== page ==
When Chandru says, "When you feel like this, yeah, you HAVE to eat something, yeah, even though you won't feel like it, yeah...", the recipient of the message feels like she is listening to Krishna discoursing on the Bhagavad Gita and is impelled to follow the advice. When I say things like that, I probably sound more like a mosquito buzzing irritatingly in your ears. So, I turned to Chandru and asked him to tell her to eat when the food came. He did AND, of course, she ate.

After the meal we proceeded onwards with Geeta, Sampath, Chandru and I bringing up the rear. As it so irritatingly often happens on these treks, the last leg of the trek for the day was a steep ascent. Ramesh was waiting at the top and when Geeta reached him, she told him that she was feeling poorly since her headache and nausea had still not gone. Ramesh told her that it could not be AMS since she did the ascent quite well and, indeed, the guys behind her (Chandru and I, obviously) were also struggling and using her as an excuse for the slow pace.

Well, now you know! All of you have met such people. Just as the other end of your alimentary canal had emitted one of its infrequent loud noises and you, turning a delicate magenta, look around, hopefully expecting that no-one has noticed it even as the echoes are dying down, there is always someone cupping his ears and declaiming, "Speak on lovely lips that never spoke a lie"! If you know some such person, who specializes in voicing inconvenient truths, you KNOW Ramesh!

Drowning the resentment in beer, we trudged off to sleep to wake up to whatever horrors Ramesh had planned for the next day!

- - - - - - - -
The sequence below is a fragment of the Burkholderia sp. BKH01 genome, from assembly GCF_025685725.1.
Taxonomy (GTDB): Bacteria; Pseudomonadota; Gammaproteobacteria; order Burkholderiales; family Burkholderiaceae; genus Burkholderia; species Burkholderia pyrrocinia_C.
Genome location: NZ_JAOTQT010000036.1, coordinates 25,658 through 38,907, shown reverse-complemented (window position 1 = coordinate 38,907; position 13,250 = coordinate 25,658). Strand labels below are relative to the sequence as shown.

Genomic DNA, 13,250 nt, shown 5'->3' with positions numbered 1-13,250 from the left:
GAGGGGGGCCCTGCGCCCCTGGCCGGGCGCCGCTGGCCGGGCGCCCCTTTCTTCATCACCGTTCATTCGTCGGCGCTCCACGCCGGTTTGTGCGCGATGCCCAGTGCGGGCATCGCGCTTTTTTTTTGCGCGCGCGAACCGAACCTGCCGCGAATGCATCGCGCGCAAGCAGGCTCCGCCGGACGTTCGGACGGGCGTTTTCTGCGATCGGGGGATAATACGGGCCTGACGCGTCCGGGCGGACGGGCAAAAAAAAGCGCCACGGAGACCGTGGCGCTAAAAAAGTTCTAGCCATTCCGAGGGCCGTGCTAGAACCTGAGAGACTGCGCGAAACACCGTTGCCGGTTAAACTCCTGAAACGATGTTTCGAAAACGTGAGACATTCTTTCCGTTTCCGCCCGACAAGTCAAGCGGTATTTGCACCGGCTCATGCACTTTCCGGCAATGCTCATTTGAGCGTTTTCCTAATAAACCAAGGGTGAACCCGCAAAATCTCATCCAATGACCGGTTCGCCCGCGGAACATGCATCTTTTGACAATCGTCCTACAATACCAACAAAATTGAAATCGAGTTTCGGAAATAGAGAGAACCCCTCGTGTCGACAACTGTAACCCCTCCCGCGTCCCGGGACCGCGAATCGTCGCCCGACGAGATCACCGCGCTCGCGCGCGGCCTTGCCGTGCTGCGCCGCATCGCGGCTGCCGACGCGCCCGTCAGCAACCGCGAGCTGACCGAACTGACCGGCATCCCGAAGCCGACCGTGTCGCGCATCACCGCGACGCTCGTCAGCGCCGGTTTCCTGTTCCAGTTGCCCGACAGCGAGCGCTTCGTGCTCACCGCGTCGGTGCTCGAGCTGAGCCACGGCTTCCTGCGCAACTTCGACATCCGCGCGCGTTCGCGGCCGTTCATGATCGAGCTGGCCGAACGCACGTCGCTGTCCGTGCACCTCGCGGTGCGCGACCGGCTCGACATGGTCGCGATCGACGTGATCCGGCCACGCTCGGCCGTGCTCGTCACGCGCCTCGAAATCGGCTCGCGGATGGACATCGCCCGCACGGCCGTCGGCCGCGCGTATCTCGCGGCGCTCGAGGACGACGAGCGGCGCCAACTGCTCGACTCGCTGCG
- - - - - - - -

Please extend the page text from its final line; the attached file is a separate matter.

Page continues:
Photo Credits : Co-trekkers! Not a single one by me!

12 comments:

  1. heheh That was fun to read. Yes, yes, we all can see how you wanted to be helpful to the novice trekkers.

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  2. I would have loved to be in your slow group. But would have instead rushed on to compete with the fast ones.

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    1. I would also be torn between the two. Its not just competition though - the group going ahead experiences the scenery unspoilt. And is generally less noisy. Though in your case it seems to be the opposite :P

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    2. Places like this it is as unspoilt or as spoilt as it comes. After all, you are not the only people trekking there and there would always be a trekking group that had gone ahead of you - so what is the big deal if a few of your group have gone ahead as well?

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  3. Ha ha ! That sounded like a fun trip. Waiting to read more about your horrors ! I didnt know anything like AMS existed. Slow group it would have been for me too..or slowest if there was anything like that :)

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    1. Part-III is out. The rest will have to wait for a few days till I come back from Chennai

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  4. I don't know about AMS but I have motion sickness so higher altitudes remain alien. Nainital and Shimla are the highest I ventured. Awesome pic.

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    1. I am a martyr to it as well - motion sickness, I mean.

      The compliments for the pic is due to others - I shall pass it on :)

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  5. Hahaha..never thought a trekking experience could be written in such a hilarious manner... :-D..
    BTW, Never I've gone for a trek, though I want to, still have heard that AMS can be really dangerous especially for first time trekkers.

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    1. It can be very dangerous indeed. Don't let that stop you though. It does not affect everyone very seriously and most can handle it with sufficient hydration.